If you ever have to go in for surgery, do you want your surgeon to be the guy that partied all the time when he was in school and just barely did enough to pass medical school or do you want the guy that studied hard to try to understand surgery and how it works and how to fix all the complications that could occur while he is cutting on you?

That is what earth life is about, learning to understand the things of God and how they work and how to deal with the complications of life. Some of those complications are painful.

So again, how do we understand the mysteries of God?

Let’s look at DnC 9:8-9 for some idea on how we learn the mysteries of God.
8 But, behold, I say unto you, that you must study it out in your mind; then you must ask me if it be right, and if it is right I will cause that your bosom shall burn within you; therefore, you shall feel that it is right.
9 But if it be not right you shall have no such feelings, but you shall have a stupor of thought that shall cause you to forget the thing which is wrong; therefore, you cannot write that which is sacred save it be given you from me.

Here he is describing some of the hard work that is required to understand the mysteries of God.  He is also describing how the Holy Spirit speaks to us.  He talks of the burning or warmth or just very different kind of feeling in the your core.  Much like what the men who met Jesus on the road after he was resurrected, but was prevented from recognizing him with their physical senses.  After they were kind of kicking themselves, because they had felt the Spirit telling them who he was and they did not pay attention.

Peer Pressure
Pressure from those around us can make it hard to use our agency wisely.   Sometimes we just get carried away in having fun and realize we have made some bad choices.

Sometimes we feel the need to be accepted by people, because we feel that if we are not then we may miss out on something or we will have a hard time reaching our life goals if we are cast out from the group or if people don’t like what we believe or how we act.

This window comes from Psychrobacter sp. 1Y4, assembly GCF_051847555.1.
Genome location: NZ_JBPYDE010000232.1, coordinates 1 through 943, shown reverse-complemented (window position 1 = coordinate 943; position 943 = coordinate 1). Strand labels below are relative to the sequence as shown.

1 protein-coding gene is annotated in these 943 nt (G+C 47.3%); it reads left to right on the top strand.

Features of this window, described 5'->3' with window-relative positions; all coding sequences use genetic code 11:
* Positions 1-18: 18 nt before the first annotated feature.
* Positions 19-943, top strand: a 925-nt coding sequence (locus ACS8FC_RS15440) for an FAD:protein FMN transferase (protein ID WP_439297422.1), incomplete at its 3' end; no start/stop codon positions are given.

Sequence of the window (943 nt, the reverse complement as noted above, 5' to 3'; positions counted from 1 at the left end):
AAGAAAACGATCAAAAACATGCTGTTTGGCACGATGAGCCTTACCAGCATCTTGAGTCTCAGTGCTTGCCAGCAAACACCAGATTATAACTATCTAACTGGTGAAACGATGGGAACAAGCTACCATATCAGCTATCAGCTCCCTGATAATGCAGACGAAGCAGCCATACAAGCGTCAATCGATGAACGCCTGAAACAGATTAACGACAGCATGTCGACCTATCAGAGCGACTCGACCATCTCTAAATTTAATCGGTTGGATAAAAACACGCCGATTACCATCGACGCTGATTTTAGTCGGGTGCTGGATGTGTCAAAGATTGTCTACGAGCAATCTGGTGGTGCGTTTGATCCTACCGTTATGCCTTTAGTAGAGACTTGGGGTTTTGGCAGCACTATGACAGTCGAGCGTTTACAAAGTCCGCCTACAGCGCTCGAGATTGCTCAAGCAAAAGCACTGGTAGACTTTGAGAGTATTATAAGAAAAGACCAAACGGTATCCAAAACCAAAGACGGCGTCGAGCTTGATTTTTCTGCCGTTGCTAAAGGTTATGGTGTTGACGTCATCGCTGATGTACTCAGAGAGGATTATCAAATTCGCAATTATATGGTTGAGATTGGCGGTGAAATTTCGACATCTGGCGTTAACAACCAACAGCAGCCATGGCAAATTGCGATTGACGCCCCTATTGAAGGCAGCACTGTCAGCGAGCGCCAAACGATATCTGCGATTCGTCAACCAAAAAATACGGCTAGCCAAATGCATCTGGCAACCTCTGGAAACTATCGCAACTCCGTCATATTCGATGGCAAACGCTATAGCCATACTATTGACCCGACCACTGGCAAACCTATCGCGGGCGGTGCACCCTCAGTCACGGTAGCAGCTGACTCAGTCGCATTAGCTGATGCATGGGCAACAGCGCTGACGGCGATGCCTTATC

What are some things that people fear when trying to make good choices?

Captain Moroni talks about keeping our perspective and not costing ourselves more important things to get short term success.

“Behold, I am Moroni, your chief captain. I seek not for power, but to pull it down. I seek not for honor of the world, but for the glory of my God, and the freedom and welfare of my country”

Elder Lynn G Robbins of the Seventy talked in general conference about Joseph Smith's struggles carrying the weight of the things he had seen and starting the Church alone.   He talks of some of the mistakes he made as he let his struggles in life become more important to him than seeking and understanding the Lord's will and understanding of the future.

Elder Robbins also talks of others who have had similar struggles.

Lynn G Robbins, Which Way Do You Face?, General Conference October 2014
“At the youthful age of 22, even Joseph Smith forgot which way he faced when he repeatedly importuned the Lord to allow Martin Harris to borrow the 116 manuscript pages. Perhaps Joseph wanted to show gratitude to Martin for his support. We know that Joseph was extremely anxious for other eyewitnesses to stand with him against the distressing falsehoods and lies being spread about him.
“Whatever Joseph’s reasons were, or as justified as they may appear, the Lord did not excuse them and sharply rebuked him: ‘How oft you have transgressed … and have gone on in the persuasions of men. For, behold, you should not have feared man more than God’ (Doctrine and Covenants 3:6–7; emphasis added). This poignant experience helped Joseph remember, forever after, which way he faced.”